Wednesday, July 31, 2013


The Book Cave’s Art Sippo recorded Ed Hulse’s panel on Pulps in Hollywood at the 2013 PulpFest Convention.

You can listen to Panel Fest Episode 17: PulpFest 2013 Ed Hulse here.

About From Pulp Page to Silver Screen:
Blood ‘n’ Thunder editor Ed Hulse explores the pulp-to-movie connection in his PulpFest presentation Hollywood and the Hero Pulps, one of several pre-convention programs scheduled for Thursday, July 25th, at 9 PM.

Motion-picture incarnations of pulp magazine protagonists date back to the medium’s earliest days. Moviegoers of the nickelodeon era—the pre-World War I years—were treated to
cinematic adaptations of Short Stories’ Hamilton Cleek and The Popular Magazine’s Terrence O’Rourke, among others. Tom Mix became the industry’s top Western star on the strength of his 1920 portrayal of Max Brand’s Whistlin’ Dan Barry. And master detective Nick Carter, who successfully made the transition from dime novel to pulp magazine, appeared on screens both in the U.S. and overseas in several sets of short subjects produced between 1908 and 1927.

With the coming of talkies and the emergence of Hollywood as the world’s filmmaking capital, pulp fiction became an even more frequent source of story material. Hundreds of movies released during the Thirties, Forties and Fifties—feature films and short subjects alike—were made from yarns originally printed in rough-paper periodicals.

As Blood ‘n’ Thunder readers know, Ed is the leading authority on pulp-related movies, having researched and written about them for decades. His PulpFest presentation will touch on many, but concentrate on those adapted from hero pulps, with special emphasis on such serials as The Spider’s Web (1938), The Shadow (1940), and The Spider Returns (1941). He’ll present little-known, behind-the-scenes info gleaned in part from his own interviews with people who worked on these episodic epics, including Victor Jory (who played the serial Shadow) and Iris Meredith (who played Nita in The Spider’s Web). Ed will address the rumor that Columbia Pictures planned a G-8 and His Battle Aces serial for 1939 release, and he’ll also report what little is known about the proposed Republic chapter plays that would have featured Doc Savage and Nick Carter.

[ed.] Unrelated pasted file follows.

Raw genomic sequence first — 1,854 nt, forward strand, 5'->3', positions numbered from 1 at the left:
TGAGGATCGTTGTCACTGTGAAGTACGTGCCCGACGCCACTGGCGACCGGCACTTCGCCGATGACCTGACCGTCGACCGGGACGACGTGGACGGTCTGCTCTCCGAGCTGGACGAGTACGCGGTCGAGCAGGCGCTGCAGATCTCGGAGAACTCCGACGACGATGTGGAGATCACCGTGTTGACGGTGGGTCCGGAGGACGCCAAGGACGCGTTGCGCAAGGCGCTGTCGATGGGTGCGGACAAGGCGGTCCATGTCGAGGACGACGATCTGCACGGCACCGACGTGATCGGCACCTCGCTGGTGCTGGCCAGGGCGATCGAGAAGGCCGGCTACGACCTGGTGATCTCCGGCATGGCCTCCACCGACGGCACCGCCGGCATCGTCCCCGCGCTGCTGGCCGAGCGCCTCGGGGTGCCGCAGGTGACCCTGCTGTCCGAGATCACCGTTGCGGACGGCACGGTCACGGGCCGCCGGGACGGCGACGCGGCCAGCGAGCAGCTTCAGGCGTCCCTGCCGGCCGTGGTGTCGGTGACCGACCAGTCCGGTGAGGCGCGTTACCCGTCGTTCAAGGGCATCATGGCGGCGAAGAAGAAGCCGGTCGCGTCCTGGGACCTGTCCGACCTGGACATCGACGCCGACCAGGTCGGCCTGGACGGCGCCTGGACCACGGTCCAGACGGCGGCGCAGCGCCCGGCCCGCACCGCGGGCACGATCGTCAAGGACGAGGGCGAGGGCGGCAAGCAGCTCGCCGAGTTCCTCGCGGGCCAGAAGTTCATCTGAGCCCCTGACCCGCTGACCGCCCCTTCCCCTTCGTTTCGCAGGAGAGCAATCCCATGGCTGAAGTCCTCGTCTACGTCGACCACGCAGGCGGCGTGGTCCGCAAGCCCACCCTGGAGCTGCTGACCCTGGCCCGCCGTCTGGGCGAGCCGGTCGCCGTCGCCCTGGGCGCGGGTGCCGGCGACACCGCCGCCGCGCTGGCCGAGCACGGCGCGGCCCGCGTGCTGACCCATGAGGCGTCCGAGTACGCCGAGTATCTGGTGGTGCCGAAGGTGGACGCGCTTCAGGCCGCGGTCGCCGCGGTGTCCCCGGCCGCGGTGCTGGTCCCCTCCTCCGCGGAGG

This program, leading into the screening of Chapters One through Five of The Spider’s Web, promises to get PulpFest’s 2013 hero-pulp tribute off to a fascinating start.

Kenneth Duncan as Ram Singh reads an issue of The Spider in this publicity photo for the 1938 Columbia Pictures movie serial, The Spider’s Web.

You can listen to Panel Fest Episode 17: PulpFest 2013 Ed Hulse here.


Pulp Publisher Altus Press has released The Collected Tales of Sangroo the Sun-God by J. Irving Crump. This collection is now available in paperback and hardcover or from Mike Chomko Books.

About The Collected Tales of Sangroo the Sun-God:
The Lost Series Returns to Print! Appearing for only two stories in Clatyon Publication’s ultra-rare Jungle Stories and written by J. Irving Crump (writter of the Og series), Sangroo was among the most interesting of the Tarzan clones.

Never before reprinted, these stories have now returned to print after 80 years.

218 pages, approx. 6"x9"

Printed Books:
Order the paperback from Amazon: $14.95
Order the limited edition hardcover: $29.95 (only 100 made)

Also available here.


Cover Art: Amar Djouad
New Pulp Publisher Black Coat Press has released SHADOWS OF THE OPERA: RETRIBUTION IN BLOOD by Rick Lai.

"We are the Acolytes of the Shadows! We are the dispensers of justice! We are the punishers of the guilty! We are the executioners of the sinful!"

About Shadows of The Opera: Retribution In Blood:
"The Revenant's bounty shall be paid by me personally. The Revenant's killer must present her head to me." Such was the decree of Colonel Bozzo-Corona, all-powerful master of the Black Coats. For years, the female vigilante had used the methods of her late mentor, the mysterious Phantom of the Opera, to foil the schemes of that sinister criminal conspiracy. Now they, in turn, marshal their forces in a vast venture to strike back at their enemy and gain mastery of Europe.

They create their ultimate assassin, a true Lord of Terror. They forge an alliance with the diabolical, green-eyed mandarin who dominates the Asian underworld. And, finally, a new Countess Cagliostro emerges from their midst as a seductive siren who shall control the destinies of all the great men of France.

As the Revenant and her Acolytes of the Shadows combat these threats, an even more dangerous force interferes in the form of an ageless witch from Martinique!

"Rick Lai's most obvious gift lies in his ability not only to envision obscure connections between diverse works of fiction, but to embellish those connections and weave a tapestry that proves enthralling as a literary work able to stand independent of the celebrated originals." -- William Patrick Maynard (author of The Terror of Fu Manchu).

Introduction by William Patrick Maynard
Legacy of the Phantom
The Fire Eater
The Heir of Pistolet
The Face of Fu Hsi
A Bullet for the Colonel
The Brigand Princess
The Werewolf's Daughter
Dance on My Grave
Cast of Characters

US$22.95/GBP 14.99